@pytest.fixture(scope="class")
def session():
"""Example of dictionary fixture. Used for keeping data between tests."""
yield {}

@pytest.mark.incremental
class TestExample:

def test_wait_sync_proto(self, sandbox, session):
clients = sandbox.all_clients()
for client in clients:
proto = constants.ALPHA
assert utils.check_protocol(client, proto)

def test_transfer(self, sandbox, session):
receipt = sandbox.client(0).transfer(500, 'bootstrap1', 'bootstrap3')
session['operation_hash'] = receipt.operation_hash

@pytest.mark.timeout(5)
def test_inclusion(self, sandbox, session):
operation_hash = session['operation_hash']
sandbox.client(0).wait_for_inclusion(operation_hash,


In this example, we defined the fixtures in the same module, but they are generally shared between tests and put in conftest.py.

Currently, all tests scenarios in the test suite are defined as classes, consisting of a sequence of methods that are run incrementally (as specified with the annotation @pytest.mark.incremental). Classes are used to define the scope of a fixture, and a unit of incremental testing sequence. We don’t directly instantiate them, or use self.

Data between methods are shared using a dictionary session. For instance, we save the result of the transfer operation, and retrieve it in the next method.

### Fixtures¶

The list of fixtures available is given by

poetry run pytest --fixtures


Most fixtures are defined in conftest.py. The most general fixture is sandbox. It allows to instantiate an arbitrary number of nodes and daemons. Other fixtures, such as client, are specialized versions (slightly more convenient than using sandbox directly). Fixtures can be defined directly in a module defining a test, or they can be shared.

### Skipping tests¶

Sometimes, a test can’t be run. For instance, it is known to fail, or it relies on some resources that may not be available. In that case, the test can be skipped (instead of failing).

For instance, if no log dir has been specified, the test_check_logs tests are skipped using pytest.skip().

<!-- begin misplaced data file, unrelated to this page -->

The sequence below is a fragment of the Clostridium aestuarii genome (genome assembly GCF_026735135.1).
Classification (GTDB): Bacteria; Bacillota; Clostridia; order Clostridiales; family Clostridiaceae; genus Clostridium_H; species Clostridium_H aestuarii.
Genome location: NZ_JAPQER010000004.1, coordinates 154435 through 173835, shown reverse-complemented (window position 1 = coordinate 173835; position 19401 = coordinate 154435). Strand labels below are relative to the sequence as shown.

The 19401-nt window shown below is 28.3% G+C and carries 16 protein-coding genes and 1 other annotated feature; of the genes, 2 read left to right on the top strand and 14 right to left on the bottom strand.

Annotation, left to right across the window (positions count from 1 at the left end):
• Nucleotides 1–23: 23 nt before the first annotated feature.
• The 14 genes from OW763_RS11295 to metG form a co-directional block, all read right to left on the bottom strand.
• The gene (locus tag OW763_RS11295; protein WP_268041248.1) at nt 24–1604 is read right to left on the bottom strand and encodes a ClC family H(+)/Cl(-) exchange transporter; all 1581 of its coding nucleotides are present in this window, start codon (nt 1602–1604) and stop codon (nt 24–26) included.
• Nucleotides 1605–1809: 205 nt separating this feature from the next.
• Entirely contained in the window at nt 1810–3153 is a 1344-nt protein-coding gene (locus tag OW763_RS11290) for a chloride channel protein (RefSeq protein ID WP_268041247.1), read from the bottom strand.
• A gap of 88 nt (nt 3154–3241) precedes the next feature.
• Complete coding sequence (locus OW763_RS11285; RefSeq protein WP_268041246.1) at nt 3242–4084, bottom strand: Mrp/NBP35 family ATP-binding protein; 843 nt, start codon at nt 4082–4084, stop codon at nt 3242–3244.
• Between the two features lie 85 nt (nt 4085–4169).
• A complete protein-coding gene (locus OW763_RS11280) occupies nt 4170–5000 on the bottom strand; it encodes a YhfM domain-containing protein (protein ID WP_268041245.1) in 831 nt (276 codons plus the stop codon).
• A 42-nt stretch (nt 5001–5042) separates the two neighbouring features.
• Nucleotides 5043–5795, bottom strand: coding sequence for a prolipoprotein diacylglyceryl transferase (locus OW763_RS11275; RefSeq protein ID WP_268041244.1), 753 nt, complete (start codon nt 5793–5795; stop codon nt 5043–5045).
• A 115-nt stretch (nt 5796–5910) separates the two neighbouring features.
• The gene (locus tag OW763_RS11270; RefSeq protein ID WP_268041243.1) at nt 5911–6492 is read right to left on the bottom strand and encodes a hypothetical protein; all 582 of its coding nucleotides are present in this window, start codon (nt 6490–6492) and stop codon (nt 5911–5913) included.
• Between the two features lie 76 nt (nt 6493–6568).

def test_check_logs(self, sandbox):
if not sandbox.log_dir:
pytest.skip()


Alternatively, one can use the skip annotation:

@pytest.mark.skip(reason="Not yet implemented")


• By imitation, choose an existing test that looks similar,

• use the proper tags,

• say briefly what the test is supposed to test in the class docstring,

• Run the linters and typechecker make lint, and make typecheck in tests_python/, or simple make test-python-lint from the Tezos home directory. Note that linting and typechecking are enforced by the CI in the build stage.

• If you modify the API (launchers or daemons), make sure you maintain the layers structure. API shouldn’t rely testing constants (tools/constant.py or tools/paths.py).

### Testing on a production branch (zeronet, mainnet,…)¶

On master, protocol Alpha is named ProtoALphaALphaALphaALphaALphaALphaALphaALphaDdp3zK, and daemons binary name are suffixed with alpha (tezos-baker-alpha, tezos-endorser-alpha…). However, on production branches, an actual hash of the protocol is used, and a shortened string is used to specify daemons.

For instance, on revision 816625bed0983f7201e4c369440a910f006beb1a of zeronet, protocol Alpha is named PsddFKi32cMJ2qPjf43Qv5GDWLDPZb3T3bF6fLKiF5HtvHNU7aP and daemons are suffixed by 003-PsddFKi3 (tezos-baker-003-PsddFKi3).

To reduce coupling between tests and the actual branch to be tested, tests refer to protocol Alpha using constants.ALPHA and constants.ALPHA_DAEMON rather than by hard-coded identifiers.

### Tests based on fixed revisions (multibranch)¶

It is useful to test interactions between different server versions. There are currently two ways of doing this.

1. The Sandbox launcher can use binaries built from different revisions. Methods add_node, add_baker and add_endorser have an optional parameter branch that points to a subdirectory where binaries are to be looked for.

2. The SandboxMultibranch launcher is instantiated by map from ids to branches. Then every time we launch a node or a daemon the actual binary will be selected according to the map.